Four Johns Hopkins University graduate students have been named Charlotte W. Newcombe Doctoral Dissertation Fellows for 2018 by the Woodrow Wilson National Fellowship Foundation.
The fellowship fosters the original and significant study of ethical or religious values in all fields of the humanities and social sciences. Each 2018 fellow will receive a 12-month award of $25,000 to support his or her final year of dissertation work. Three of the PhD candidates—Onder Celik, Alexander Englert, and Smriti Upadhyay—are students in JHU's Krieger School of Arts and Sciences. A fourth, Ariella Messing, is a student in the Johns Hopkins Bloomberg School of Public Health.
- Onder Celik is a doctoral candidate in the Department of Anthropology; his dissertation, Subterranean Dreams: Hunting for Armenian Treasures in the Post-Genocide Landscape, explores the popular practices regarding the search for treasures that were supposedly buried by victims of the Armenian genocide in Turkey's Kurdistan.
- Alexander Englert is completing his dissertation, Evolving the Highest Good: A Study of a Kantian Idea, in the Department of Philosophy; his dissertation investigates the connection between ideals and moral action in the philosophy of Immanuel Kant.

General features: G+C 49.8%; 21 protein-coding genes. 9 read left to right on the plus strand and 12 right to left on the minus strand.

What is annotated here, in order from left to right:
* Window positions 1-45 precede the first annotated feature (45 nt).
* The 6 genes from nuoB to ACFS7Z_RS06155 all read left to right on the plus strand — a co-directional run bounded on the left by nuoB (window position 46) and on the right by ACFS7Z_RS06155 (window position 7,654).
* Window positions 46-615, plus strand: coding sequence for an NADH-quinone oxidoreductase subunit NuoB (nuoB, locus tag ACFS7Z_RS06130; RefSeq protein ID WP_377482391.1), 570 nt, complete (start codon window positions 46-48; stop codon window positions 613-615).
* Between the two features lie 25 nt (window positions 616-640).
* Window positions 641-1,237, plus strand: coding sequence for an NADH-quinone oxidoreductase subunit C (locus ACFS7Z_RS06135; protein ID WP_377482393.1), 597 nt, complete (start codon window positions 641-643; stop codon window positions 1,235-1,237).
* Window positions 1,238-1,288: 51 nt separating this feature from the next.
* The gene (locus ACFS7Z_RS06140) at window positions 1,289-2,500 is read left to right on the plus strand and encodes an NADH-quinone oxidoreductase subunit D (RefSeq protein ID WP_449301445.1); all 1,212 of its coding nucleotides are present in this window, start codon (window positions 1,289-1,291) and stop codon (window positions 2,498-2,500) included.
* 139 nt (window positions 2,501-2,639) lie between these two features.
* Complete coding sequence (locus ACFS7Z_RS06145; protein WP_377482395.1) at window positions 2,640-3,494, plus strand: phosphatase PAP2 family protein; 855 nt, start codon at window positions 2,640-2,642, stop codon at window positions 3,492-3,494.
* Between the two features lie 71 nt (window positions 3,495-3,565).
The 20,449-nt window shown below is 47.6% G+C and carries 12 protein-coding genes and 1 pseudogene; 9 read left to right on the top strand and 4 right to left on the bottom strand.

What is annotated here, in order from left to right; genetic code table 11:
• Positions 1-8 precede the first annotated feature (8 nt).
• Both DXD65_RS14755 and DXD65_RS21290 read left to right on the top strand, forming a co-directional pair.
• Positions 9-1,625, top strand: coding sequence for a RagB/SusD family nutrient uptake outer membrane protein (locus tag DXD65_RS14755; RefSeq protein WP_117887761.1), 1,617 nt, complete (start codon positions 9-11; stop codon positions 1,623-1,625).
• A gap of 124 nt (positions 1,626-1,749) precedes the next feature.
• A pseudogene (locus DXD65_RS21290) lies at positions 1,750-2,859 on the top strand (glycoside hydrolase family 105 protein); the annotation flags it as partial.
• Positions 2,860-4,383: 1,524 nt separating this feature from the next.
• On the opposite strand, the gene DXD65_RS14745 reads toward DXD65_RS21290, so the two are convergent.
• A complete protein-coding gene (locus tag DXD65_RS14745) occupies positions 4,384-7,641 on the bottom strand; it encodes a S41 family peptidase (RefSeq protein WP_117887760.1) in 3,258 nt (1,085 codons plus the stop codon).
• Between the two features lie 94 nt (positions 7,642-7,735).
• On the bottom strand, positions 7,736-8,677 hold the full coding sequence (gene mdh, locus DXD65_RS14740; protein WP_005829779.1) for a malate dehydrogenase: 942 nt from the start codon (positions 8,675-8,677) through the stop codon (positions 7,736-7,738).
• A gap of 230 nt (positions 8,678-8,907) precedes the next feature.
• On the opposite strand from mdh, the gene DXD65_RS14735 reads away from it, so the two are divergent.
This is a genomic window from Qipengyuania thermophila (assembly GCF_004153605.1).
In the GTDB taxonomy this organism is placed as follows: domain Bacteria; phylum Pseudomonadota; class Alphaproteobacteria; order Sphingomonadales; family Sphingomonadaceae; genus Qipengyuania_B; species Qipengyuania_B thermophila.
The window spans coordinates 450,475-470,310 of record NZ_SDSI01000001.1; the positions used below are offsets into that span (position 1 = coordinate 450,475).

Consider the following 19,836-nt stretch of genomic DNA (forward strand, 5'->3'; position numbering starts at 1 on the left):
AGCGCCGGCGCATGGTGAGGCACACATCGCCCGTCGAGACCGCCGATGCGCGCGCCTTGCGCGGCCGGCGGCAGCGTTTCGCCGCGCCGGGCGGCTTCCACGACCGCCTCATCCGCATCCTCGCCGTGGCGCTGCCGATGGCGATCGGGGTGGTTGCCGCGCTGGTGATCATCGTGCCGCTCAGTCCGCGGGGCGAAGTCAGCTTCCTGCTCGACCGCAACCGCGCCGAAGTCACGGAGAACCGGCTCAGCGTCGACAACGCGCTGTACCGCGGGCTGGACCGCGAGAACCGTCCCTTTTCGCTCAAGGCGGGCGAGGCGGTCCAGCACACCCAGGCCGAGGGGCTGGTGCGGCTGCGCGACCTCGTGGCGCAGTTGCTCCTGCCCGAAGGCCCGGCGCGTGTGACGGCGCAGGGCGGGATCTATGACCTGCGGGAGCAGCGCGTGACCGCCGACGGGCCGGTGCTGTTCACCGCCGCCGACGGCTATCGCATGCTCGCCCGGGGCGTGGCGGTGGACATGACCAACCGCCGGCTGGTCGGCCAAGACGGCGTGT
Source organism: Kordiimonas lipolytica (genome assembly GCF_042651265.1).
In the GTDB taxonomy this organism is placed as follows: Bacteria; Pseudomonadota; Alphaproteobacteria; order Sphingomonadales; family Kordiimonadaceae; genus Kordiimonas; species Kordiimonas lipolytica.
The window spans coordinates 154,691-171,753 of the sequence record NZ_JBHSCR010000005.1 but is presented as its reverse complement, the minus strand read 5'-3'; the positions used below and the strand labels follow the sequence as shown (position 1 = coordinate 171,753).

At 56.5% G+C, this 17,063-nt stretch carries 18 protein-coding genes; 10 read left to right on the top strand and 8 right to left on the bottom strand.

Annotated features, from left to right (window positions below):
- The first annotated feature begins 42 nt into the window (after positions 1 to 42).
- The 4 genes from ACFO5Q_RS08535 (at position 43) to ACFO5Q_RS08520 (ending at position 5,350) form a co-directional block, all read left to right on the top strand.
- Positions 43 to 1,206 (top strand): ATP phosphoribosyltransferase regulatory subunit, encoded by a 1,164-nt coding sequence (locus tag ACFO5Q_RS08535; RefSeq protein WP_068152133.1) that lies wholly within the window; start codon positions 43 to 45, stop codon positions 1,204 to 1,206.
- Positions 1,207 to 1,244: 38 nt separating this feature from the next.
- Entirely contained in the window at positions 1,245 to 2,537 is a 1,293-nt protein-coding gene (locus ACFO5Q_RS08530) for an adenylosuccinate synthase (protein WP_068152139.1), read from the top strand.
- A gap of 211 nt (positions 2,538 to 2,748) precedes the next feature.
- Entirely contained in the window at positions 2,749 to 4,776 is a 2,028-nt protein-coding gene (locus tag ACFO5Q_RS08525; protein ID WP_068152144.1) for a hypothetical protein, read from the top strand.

- Ariella Messing is a doctoral candidate in the Department of Health Policy and Management; her dissertation, Hyde and Go Seek Funding: Grassroots Abortion Funds in the United States, examines how policy restrictions privilege the conscience of those morally opposed to abortion, impose burdens on those committed to reproductive justice, and create a health care system that is dependent on altruism.
- Smriti Upadhyay is completing her dissertation, Sacrifice, Selflessness, and Struggle: Religious Mobilization and the Contemporary Indian Labor Movement, in the Department of Sociology. The project examines Hindu nationalism in India to analyze how within a cross-class movement, both elites and workers can simultaneously wield and be undermined by the double-edged sword of religion.
The Hopkins students are among 21 promising scholars named Newcombe Fellows this year by the Woodrow Wilson National Fellowship Foundation. It is the nation's largest and most prestigious award for PhD candidates in the humanities and social sciences addressing questions of ethical and religious values
Funded by the Charlotte W. Newcombe Foundation, the fellowship was created in 1981 and has supported more than 1,200 doctoral candidates, most of them now noted faculty at domestic and foreign institutions.